Vehicles that are now Street Legal

Staff photo by Clay Schuldt Bill Wolf sits in his 2002 Model EZ GO golf cart. Wolf has the distinctions of being the first person to receive a Special Vehicle permit to operate a cart in New Ulm.

NEW ULM — Since Labor Day, residents of New Ulm are more likely than ever to see golf carts, ATVs, UTVs and mini-trucks driving the streets. This is because Tuesday, Sept. 5 was the first day it was legal to drive these special vehicles in New Ulm.

This summer the city council approved a new ordinance that allows residence to apply for a permit to operate special vehicles within city limits. This is not the first time an ordinance of this nature was brought to the council. Efforts were made in 2009 to allow golf carts and other special vehicles, but the ordinance never made it out of committee. Public support for the issue was low and the council had several safety concerns. In February 2017, the golf cart question returned to the council, but this time public support was behind golf carts.

In both 2009 and 2017 the push for the ordinance change came from Dennis Born. On the first day it was legal to operate special vehicles in New Ulm one of the residents who secured a permit drove by on his ATV to personally thank Born.

Born has long favored the ordinance even though he does not plan to apply for a permit at this time.

“My motivation was not for myself,” Born said. He got involved to help those who were more comfortable operating these smaller vehicles.

Staff photo by Clay Schuldt Gary Meinert parks his ATV in front of friends house. Meinert was one of the first to get a Special Vehicle Permit. Before the ordinance change he could only use the vehicle out of town. His first in town trip with the ATV was to put air back into his tires.

Originally, Born wanted the special vehicle ordinance to allow older citizens who were unable to get a traditional vehicle license to apply for the special permit. He argued there were people capable of operating these vehicles who could not obtain the Minnesota Driver’s permit for medical reasons. However, the city felt for safety purposes the permits should be limited to people who already have a Minnesota driver’s license. Born had hoped the ordinance would be less strict, but is glad the law was finally passed.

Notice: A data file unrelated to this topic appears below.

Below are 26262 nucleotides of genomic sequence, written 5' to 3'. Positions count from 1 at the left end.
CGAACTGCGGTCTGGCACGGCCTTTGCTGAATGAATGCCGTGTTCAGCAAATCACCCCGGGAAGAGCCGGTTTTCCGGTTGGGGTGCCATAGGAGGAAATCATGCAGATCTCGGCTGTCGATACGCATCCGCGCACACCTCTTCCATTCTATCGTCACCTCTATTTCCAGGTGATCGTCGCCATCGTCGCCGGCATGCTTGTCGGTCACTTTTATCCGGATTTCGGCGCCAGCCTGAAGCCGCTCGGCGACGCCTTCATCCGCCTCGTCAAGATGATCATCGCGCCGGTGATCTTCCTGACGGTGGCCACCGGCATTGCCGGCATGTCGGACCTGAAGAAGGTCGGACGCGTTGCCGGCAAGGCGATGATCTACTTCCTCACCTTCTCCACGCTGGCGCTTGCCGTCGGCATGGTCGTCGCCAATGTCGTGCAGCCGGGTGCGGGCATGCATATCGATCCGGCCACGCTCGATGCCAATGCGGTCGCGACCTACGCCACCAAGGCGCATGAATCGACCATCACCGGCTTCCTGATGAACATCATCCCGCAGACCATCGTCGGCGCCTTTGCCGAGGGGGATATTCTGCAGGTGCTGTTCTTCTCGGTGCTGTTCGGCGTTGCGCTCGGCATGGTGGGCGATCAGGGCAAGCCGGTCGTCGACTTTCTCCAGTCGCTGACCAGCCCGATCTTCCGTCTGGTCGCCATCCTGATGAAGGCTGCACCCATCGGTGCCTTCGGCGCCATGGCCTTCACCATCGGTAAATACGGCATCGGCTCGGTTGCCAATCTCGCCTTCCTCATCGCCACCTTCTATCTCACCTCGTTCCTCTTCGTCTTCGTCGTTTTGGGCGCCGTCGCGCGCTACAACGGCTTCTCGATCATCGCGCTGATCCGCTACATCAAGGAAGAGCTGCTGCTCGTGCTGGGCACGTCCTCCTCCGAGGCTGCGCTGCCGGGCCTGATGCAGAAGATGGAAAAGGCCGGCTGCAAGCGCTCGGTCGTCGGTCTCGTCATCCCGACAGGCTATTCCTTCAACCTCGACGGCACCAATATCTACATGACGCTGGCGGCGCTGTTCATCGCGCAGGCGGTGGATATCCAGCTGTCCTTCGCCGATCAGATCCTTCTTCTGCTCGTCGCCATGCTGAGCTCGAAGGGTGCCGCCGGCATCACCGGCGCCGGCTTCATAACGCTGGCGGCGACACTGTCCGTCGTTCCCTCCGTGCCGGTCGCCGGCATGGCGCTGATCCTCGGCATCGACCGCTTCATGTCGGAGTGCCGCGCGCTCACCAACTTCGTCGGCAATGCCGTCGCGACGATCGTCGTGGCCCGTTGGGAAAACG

Born found a great deal of support for the ordinance change. In seeking support for the law he created a mailing list of 45 individuals interested in a special vehicle permit. Born estimated at least 45 permits will be issued based on this number.

His estimation is proven accurate. As of this writing, the city has issued 32 special vehicle permits, with 13 of which were issue on the first day. Finance Director Nicole Jorgensen estimated between 40 and 50 permits will be issued in this first year based on inquiries from the public.

Bill Wolf was the first person in New Ulm to receive the special permit. He applied for the permit to operate his dark green golf cart. For Wolf the golf cart is a more efficient way to get around than using his truck. He will uses his cart to make trips to grocery store, clinic visits or any quick trips around town. One of his first outings in the cart was to the Fly-in Breakfast at the airport.

Wolf became a fan of golf carts after living in Phoenix, Arizona. He lived in Arizona from 1990 to 2005. The golf cart laws in Arizona are far more relaxed than in Minnesota.

Staff photo by Clay Schuldt Golf carts are relatively simple vehicles with endless customized option. Lift wheels are one of the most popular options. The taller wheels are usually for aesthetic purposes rather than performance.

“People drive everywhere in golf carts down there,” he said. The only place the carts are restricted is on the interstate.

In his 15 years living in Arizona Wolf could not recall any major problem caused by golf carts. They are not much different from any other slow moving vehicle or even bicycle traffic.

After returning to New Ulm he supported early efforts to get the ordinance changed. With the passage of the law he can once again enjoy the golf cart lifestyle.

“They are nice to ride and nice to drive,” he said.

His cart has included some custom changes to be street legal. This includes adding side mirrors to the cart. Overall, Wolf is happy with the way the law was written. He suspects New Ulm won’t have any problems if everyone is careful.

Of course the new ordinance is not just about golf carts. In fact, permit records indicate most New Ulm residents applying for the permit requested it to operate an ATV or UTV. Many people already owned an ATV or UTV for recreation use and now have the option of using in town.

“There are a lot of business in town that could use a UTV,” Born said.

Others have even suggested adding a plow shovel to the front of their ATV or UTV to remove snow in the winter. The options are wide open for anyone with these permits.


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